This war is taking place on the borders of Israel, but this is not just Israel’s war. The war against Hamas is a battle between good and evil. The evil will not stop with Israel. Islamic extremists want to rebuild an Islamic caliphate all over the world. The Middle East, Europe, and the U.S. are next. We are the infidels — yes, if you do not accept Muhammad as your prophet and role model, you are an infidel. Our lives and values do not matter to them. We must either bend the knee or die.

Israel will prevail in this war; Israeli Jews have nowhere to go. But I realize that for my historical homeland to survive, the U.S., which welcomed me with open arms and has been my home for 32 years, needs to prosper as well.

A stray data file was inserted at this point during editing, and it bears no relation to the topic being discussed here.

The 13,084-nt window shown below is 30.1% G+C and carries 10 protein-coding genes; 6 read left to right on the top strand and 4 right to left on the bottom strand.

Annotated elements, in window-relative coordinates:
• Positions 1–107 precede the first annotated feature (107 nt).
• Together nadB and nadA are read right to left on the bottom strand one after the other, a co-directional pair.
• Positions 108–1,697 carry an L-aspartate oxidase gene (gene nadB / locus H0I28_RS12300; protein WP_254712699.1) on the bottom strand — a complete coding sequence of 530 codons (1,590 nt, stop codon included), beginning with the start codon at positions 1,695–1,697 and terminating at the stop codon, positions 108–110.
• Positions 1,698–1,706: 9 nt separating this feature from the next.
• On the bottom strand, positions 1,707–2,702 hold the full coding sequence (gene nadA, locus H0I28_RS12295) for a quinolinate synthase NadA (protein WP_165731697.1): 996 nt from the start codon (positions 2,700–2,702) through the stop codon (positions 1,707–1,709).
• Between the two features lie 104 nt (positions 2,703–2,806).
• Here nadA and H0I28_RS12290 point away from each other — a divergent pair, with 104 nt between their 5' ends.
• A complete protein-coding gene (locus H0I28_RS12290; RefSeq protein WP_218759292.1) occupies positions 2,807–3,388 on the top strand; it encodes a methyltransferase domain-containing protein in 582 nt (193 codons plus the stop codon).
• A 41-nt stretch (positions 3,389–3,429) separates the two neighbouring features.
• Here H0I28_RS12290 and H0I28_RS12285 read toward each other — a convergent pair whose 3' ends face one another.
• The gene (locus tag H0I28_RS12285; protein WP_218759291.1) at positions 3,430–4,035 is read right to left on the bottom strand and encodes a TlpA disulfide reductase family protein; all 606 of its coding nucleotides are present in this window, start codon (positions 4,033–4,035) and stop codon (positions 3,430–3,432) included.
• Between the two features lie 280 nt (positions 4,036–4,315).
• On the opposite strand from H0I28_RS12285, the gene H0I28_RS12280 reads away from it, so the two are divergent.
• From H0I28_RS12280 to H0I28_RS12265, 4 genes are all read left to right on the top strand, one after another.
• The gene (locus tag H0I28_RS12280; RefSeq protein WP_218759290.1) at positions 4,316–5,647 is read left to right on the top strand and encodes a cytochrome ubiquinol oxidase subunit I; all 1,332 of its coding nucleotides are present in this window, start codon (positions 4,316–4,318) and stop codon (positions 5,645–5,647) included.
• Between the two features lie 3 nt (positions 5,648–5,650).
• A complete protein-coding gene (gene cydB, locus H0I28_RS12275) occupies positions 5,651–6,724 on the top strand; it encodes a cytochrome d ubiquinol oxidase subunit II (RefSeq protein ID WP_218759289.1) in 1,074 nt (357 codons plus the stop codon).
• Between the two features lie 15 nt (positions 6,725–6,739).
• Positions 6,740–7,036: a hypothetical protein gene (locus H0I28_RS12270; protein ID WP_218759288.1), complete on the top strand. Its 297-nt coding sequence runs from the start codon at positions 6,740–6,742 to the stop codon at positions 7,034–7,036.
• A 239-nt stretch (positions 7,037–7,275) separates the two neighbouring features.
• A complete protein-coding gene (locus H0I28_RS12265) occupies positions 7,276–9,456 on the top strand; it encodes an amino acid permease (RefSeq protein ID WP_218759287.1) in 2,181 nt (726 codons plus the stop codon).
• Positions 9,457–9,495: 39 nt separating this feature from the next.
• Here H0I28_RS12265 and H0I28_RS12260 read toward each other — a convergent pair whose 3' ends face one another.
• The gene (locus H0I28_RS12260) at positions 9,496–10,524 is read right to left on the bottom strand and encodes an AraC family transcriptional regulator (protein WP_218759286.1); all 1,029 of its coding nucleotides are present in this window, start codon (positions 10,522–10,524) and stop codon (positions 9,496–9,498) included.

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READ: Anti-Semitism, Wokeness, And Why A Strong America Is Essential To Israel’s Survival, Part 2: Wokeness Is Destroying America — One Student at a Time

READ: Anti-Semitism, Wokeness, And Why A Strong America Is Essential To Israel’s Survival, Part 3: The Socialism Of Grades

READ: Anti-Semitism, Wokeness, And Why A Strong America Is Essential To Israel’s Survival, Part 4: One Way To Save America And Israel

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Vitaliy Katsenelson is CEO of IMA – a value investing firm in Denver. You can read his articles on  ContrarianEdge.com. He is the author of Soul in the Game – The Art of a Meaningful Life (Harriman House, 2022).

The views expressed in this piece are those of the author and do not necessarily represent those of The Daily Wire.

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The Daily Wire   >  Read   >  Anti-Semitism, Wokeness, And Why A Strong America Is Essential To Israel’s Survival, Part 1: A Small Country With A Big Story